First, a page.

Snap (SNAP -4.94%) has been broadcasting snippets of the 2018 Winter Olympics live from PyeongChang, South Korea, but don't expect to see any Snapchat users dumping live feeds into the app. Snapchat has no intention of allowing users to telecast their own viewpoints.
That puts Snap at odds with Facebook (META -0.10%), Instagram, YouTube, and even Twitter (TWTR -0.05%), all of which allow their users to broadcast live from within the platform, but the point of differentiation may actually be a smart play on the camera company's part.
A hint of programming to come
Snap launched the new "Live" feature to let broadcasters air snippets of live content on Snapchat's Discover section. In partnership with Comcast's (CMCSA 0.56%) NBCUniversal division, a single clip of a "pivotal moment" at the Olympics is being livestreamed daily in conjunction with NBC's broadcast of the games.
NBC is the first TV partner Snap collaborated with on the new feature -- a year after the studio invested $500 million in the camera company as part of its IPO. TechCrunch notes that in addition to the individual games coverage, there will also be crowdsourced Our Stories from the games and BuzzFeed will produce Stories that compile the best footage including custom context cards with Olympic schedules and medal counts.
NBCUniversal has sought to stake out a broad swath of the social and digital media landscape, previously investing in sites like Buzzfeed and Vox, and NBC had spent more than $1.5 billion on digital media assets. It resulted in NBCUniversal producing a pop-up Discover channel during the Summer Olympics in Rio de Janeiro, Brazil in 2016 that featured content from the games produced by BuzzFeed.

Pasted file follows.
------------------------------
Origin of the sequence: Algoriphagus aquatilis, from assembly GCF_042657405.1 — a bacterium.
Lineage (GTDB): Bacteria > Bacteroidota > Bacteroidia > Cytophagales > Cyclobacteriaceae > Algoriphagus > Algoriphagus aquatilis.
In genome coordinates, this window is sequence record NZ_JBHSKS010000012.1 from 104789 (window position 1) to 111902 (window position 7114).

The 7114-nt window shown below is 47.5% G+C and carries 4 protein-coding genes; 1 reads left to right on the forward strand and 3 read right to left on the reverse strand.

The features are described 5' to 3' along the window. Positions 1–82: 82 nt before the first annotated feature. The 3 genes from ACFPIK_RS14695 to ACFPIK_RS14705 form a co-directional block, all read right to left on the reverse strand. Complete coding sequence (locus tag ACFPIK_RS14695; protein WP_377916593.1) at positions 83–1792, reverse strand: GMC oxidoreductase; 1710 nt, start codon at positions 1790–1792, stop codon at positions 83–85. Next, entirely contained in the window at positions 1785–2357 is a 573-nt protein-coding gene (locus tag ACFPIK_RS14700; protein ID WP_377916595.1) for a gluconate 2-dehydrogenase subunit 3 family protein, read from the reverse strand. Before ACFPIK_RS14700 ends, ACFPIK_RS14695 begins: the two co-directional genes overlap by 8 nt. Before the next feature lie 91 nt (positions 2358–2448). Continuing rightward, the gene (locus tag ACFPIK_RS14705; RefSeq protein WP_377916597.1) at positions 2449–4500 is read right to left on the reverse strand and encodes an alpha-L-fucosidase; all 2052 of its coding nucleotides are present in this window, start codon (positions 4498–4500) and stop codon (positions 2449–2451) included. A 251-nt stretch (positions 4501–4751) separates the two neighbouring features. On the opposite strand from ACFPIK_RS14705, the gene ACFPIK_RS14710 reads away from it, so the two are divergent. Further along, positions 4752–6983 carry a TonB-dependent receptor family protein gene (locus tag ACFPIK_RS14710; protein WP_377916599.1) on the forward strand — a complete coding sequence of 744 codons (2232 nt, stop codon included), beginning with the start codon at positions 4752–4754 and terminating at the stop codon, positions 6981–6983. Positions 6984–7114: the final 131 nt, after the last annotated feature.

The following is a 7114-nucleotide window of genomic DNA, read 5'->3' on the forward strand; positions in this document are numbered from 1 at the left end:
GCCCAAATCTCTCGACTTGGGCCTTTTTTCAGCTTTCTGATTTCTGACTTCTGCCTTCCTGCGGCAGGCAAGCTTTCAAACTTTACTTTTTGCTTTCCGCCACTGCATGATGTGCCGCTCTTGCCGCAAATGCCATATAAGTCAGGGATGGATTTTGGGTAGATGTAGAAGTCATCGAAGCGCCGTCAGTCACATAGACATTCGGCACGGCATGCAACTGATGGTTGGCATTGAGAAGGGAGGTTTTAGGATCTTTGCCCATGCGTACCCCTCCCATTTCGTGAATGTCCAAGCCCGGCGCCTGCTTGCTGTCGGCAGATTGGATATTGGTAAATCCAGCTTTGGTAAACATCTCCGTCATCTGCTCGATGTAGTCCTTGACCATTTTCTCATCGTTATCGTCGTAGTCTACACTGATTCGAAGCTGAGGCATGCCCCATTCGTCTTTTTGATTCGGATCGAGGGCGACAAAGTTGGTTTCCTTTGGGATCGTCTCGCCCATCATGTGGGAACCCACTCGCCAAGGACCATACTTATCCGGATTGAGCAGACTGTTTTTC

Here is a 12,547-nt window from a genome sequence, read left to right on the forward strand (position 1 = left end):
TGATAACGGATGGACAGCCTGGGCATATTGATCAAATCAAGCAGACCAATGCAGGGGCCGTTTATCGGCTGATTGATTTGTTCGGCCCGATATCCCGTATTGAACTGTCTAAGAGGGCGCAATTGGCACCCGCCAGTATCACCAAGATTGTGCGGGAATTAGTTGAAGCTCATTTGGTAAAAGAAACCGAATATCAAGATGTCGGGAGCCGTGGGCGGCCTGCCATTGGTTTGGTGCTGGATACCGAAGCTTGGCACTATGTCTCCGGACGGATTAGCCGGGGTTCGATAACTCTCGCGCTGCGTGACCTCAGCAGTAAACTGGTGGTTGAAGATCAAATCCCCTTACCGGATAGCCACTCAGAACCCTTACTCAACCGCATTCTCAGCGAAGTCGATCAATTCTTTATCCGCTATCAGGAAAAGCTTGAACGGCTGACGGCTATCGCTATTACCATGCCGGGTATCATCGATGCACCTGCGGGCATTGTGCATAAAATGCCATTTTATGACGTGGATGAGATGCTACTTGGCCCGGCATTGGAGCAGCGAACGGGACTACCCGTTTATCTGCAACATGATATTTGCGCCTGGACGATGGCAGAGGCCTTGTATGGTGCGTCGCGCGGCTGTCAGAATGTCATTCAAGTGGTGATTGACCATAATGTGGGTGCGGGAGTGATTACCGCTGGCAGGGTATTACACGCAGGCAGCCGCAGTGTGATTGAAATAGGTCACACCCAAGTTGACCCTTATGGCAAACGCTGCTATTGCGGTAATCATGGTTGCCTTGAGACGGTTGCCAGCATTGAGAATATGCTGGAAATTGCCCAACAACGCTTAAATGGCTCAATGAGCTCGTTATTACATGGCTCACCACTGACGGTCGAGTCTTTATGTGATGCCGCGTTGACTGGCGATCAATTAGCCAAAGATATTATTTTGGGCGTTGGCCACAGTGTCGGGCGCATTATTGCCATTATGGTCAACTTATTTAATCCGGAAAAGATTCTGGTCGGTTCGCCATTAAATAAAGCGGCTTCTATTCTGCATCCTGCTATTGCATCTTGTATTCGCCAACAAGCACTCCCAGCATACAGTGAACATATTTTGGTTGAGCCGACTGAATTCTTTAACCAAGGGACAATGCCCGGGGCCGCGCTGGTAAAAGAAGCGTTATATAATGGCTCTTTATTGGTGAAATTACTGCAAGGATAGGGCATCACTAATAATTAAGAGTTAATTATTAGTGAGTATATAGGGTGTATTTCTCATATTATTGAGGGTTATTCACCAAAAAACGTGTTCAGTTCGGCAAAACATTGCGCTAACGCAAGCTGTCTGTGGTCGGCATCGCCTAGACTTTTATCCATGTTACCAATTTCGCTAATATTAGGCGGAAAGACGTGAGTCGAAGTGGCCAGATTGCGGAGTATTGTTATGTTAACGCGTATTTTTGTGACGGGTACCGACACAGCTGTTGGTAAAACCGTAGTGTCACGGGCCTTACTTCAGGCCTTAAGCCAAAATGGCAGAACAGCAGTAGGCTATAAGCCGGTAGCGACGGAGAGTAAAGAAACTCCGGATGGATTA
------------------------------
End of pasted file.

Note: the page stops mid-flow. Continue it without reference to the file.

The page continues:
The partnership also means there's likely to be even more content coming out in the near future that extends beyond the Olympics. Last October Snap formed a joint-venture studio with NBCUniversal to produce app-oriented entertainment. Variety reported there will soon be scripted shows, like short-form comedy and dramas along the lines of the work Snap assisted the studio with, including NBC News Stay Tuned, E!'s The Rundown, and The Voice.
Live content is dead
While the expansion of Snap's partnership with NBCUniversal and its added capabilities begin to put it on par with its social media rivals, it's a strategic play to not let users upload their own live video.
There is plenty of live content on YouTube and Facebook, but nothing is especially compelling. Indeed, even some horrific crimes have been broadcast live over Facebook. While that might not say much about the criminal mind, considering it allowed the involved parties to be swiftly caught, it also proves it doesn't elevate the medium either.
Snap says it hasn't seen users clamoring for the capability, though it believes users will view professional content uploaded to the site. Interestingly, the video is formatted to play vertically on mobile phones. On other platforms, shooting video that way often considerably decreases views.
Snapchat on the rise
The timing of the feature certainly couldn't be better. Snap just reported its 2017 earnings that showed daily active users rose 18% to 187 million -- the first quarter in two years that the growth rate was higher than the previous quarter. While that still lags behind Snap's rivals -- Facebook has 1.4 billion and Instagram has 500 million -- the uptick could presage future growth and greater user engagement.
According to a new report from eMarketer, Facebook is losing 18- to 24-year-old users and it believes Snapchat is their destination as it already has more 12- to 24-year-old users than Instagram, and continues to add more users in that age group than the rival platform.
Snap has had a shaky year since its IPO and has often shot itself in the foot. This time, by bucking convention with what its rivals have done, Snap may beat them at their own game.